BYU Broadcasting expanding its trophy shelf

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BYU Broadcasting has been nominated for 19 Emmys by the Rocky Mountain Southwest Chapter of the National Academy of Television Arts and Sciences.

“American Ride,” “The Story Trek,” “La Cocina de la Abuela” and “Sonrisas” are some of the programs BYU Broadcasting has been nominated for.

Each year the Acadamy hosts a gala to honor outstanding achievment in the field of television. The Rocky Mountain Chapter, comprising Arizona, New Mexico, Utah, Wyoming and El Centro, Calif., has shown great favor to BYU this year, and the broadcasting staff is full of excitement and anticipation.

“It’s definitely a great tribute to be nominated,” said Terri Pappas, the coordinating producer for BYU Broadcasting. “Only three other TV stations have been nominated for this many Emmys. We’re pretty excited.”

Pappas said the station submitted just over 20 programs this year, and with such a high nomination rate, the station must be on the right track.

“I think it says that we have programs people want to watch,” Pappas said.

Lily Cano, a student-reporter for “BYU Weekly,” said the Emmy nominations make her proud to be a part of BYU Broadcasting.

“It makes me feel proud to be part of an organization that’s so successful,” Cano said.  “We’re going towards a really great direction, and I feel like BYU Broadcasting has definitely grown a lot in the past couple of years.”

Growth has played a large part in BYU Broadcasting’s success, especially through the spread of BYU-TV International (BYU-TVI) throughout Latin America via cable and satellite.

Saul Leal, BYU-TVI’s station manager and a native Latin himself, was thrilled that his division was a large contributor to the programs nominated this year.

“It is a great honor, especially taking into account that 10 of the 19 Emmys are for BYU-TVI,” Leal said. “So over half of the nominations were for this small station.”

Leal explained that BYU-TVI started five years ago but has only been producing content for three years, and has gained attention quickly because of its excellent content and attention to creative detail.

“We are laser focused on what we do. There’s no margin for error,” Leal said. “We compete with HBO, SciFi, ABC — we are right next to those channels and we ought to be at their level. When you see the largest university station in the world getting nominated and awards from industry-level, recognized entities, you understand that winning an Emmy is a synonym of quality, it’s a synonym of credibility.”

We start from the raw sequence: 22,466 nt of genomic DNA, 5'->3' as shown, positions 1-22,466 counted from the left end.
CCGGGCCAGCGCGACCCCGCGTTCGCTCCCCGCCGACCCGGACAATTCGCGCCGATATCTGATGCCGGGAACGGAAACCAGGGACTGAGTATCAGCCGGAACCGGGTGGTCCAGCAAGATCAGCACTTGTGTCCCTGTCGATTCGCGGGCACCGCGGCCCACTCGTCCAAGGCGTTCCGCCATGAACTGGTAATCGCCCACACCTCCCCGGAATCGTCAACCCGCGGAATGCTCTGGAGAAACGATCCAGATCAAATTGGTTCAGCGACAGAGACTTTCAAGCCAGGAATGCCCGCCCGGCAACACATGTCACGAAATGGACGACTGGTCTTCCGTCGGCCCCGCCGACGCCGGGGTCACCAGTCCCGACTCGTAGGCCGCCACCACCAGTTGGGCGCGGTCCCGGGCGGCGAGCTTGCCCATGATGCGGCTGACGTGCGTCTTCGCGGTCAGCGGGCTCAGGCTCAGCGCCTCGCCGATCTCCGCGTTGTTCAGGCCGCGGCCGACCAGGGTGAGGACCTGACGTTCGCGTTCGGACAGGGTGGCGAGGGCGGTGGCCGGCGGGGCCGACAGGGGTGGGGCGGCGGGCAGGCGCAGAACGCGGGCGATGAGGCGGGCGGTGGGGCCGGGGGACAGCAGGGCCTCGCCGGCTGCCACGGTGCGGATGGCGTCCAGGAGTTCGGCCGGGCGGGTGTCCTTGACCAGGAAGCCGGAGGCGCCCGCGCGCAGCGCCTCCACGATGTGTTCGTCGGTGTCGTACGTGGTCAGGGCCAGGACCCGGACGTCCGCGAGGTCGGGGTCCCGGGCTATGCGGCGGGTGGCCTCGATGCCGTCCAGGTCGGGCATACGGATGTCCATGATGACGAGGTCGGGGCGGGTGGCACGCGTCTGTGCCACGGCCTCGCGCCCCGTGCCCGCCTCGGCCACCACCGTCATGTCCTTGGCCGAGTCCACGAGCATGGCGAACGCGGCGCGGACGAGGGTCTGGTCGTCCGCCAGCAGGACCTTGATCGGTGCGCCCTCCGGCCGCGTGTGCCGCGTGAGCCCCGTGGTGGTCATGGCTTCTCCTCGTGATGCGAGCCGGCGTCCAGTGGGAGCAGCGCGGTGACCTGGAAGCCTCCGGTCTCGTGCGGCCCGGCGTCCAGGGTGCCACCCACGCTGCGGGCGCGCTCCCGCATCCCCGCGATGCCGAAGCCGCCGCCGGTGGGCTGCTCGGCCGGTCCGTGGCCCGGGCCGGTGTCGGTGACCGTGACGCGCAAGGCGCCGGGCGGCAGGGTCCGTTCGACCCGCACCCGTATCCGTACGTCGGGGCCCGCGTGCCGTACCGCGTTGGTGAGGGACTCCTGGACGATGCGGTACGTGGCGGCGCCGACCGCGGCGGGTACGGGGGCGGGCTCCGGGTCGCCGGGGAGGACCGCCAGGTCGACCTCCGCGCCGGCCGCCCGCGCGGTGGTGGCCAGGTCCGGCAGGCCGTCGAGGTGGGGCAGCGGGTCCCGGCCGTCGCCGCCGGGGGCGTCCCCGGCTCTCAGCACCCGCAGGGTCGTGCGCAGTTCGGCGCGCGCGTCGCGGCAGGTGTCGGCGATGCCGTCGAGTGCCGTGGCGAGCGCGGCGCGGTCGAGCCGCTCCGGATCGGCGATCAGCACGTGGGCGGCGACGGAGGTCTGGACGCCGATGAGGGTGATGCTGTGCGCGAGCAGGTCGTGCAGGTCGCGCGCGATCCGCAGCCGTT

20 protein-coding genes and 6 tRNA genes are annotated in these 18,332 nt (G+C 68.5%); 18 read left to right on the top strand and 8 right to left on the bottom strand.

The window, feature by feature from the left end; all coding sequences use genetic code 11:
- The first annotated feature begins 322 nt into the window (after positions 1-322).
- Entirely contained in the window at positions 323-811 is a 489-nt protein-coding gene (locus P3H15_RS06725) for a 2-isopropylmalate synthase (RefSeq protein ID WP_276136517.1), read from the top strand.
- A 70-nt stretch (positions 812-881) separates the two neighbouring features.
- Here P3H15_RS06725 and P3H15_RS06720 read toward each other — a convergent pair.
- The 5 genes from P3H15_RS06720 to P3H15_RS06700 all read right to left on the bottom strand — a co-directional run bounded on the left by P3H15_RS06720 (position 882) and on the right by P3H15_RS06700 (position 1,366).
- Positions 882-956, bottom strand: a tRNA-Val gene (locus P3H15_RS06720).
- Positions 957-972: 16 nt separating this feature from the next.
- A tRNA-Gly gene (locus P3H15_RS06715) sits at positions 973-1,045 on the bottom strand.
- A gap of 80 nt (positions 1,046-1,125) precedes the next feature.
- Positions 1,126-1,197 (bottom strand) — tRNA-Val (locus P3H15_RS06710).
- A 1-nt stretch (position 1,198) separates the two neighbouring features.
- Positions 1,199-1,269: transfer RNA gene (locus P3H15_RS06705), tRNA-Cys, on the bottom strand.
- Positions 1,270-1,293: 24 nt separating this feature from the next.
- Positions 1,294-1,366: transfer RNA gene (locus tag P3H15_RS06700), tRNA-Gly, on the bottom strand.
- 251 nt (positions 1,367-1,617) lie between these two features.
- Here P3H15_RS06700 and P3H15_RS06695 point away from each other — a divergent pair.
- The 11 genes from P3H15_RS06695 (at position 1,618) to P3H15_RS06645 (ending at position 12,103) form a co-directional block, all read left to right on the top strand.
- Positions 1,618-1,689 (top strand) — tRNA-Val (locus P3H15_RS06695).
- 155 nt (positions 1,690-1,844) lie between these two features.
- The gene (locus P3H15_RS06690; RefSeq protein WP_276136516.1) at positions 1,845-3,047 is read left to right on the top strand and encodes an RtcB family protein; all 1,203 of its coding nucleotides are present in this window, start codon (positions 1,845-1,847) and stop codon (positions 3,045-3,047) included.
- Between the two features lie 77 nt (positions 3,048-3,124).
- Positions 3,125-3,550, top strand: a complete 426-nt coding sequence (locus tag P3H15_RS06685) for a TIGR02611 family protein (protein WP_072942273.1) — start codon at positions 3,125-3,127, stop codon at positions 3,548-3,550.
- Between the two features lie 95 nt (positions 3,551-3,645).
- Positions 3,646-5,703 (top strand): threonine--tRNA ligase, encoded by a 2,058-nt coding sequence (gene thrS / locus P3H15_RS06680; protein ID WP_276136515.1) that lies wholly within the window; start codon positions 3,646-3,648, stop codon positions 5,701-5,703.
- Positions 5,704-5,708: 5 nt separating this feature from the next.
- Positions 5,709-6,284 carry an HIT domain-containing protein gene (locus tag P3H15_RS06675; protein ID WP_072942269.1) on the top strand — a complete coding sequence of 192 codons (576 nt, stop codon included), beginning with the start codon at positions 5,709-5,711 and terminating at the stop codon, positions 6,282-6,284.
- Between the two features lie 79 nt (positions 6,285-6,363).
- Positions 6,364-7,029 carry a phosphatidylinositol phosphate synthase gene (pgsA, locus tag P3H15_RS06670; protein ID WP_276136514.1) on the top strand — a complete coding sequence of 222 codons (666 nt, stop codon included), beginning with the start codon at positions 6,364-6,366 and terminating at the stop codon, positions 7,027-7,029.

Precision and detail are definitely getting the industry’s attention, but beyond the little golden statues and professional praise, Leal and the others said the best recognition comes from the viewers.

“I think at the end of the day it really is all about our audience, that they feel we’re adding value to their lives,” Leal said.

Thomas Quiroz, the localization and translation manager at BYU-TVI, agreed with Leal saying that he’s proud of the Emmy nominations because of the clean message and values those shows are sending throughout the world.

It is the values and wholesome entertainment shared though BYU Broadcasting that inspires people throughout North and South America to email the stations with their own stories of conversion.

“People can come to see an entertaining show and then they can stay to watch a devotional, and they have a chance to see something related to the Church,” said Luiz Malaman, a producer for BYU Broadcasting.

Malaman added that many people who aren’t members of The Church of Jesus Christ of Latter-day Saints watch BYUtv. He said while he was in Brazil, many people saw his BYUtv shirt and approached him to talk about the shows they love watch on that channel.

“That’s really our purpose,” said Leal. “Everything in between is just salsa on the chips.”

Excitement, gratitude and humility radiate from the BYU Broadcasting Building until the official word for how many of the nominations BYU will actually take home is given at the gala on Oct. 6.

When BYU does get to claim it’s awards, Saul Leal says he is going to do the haka in true BYU-victory fashion.

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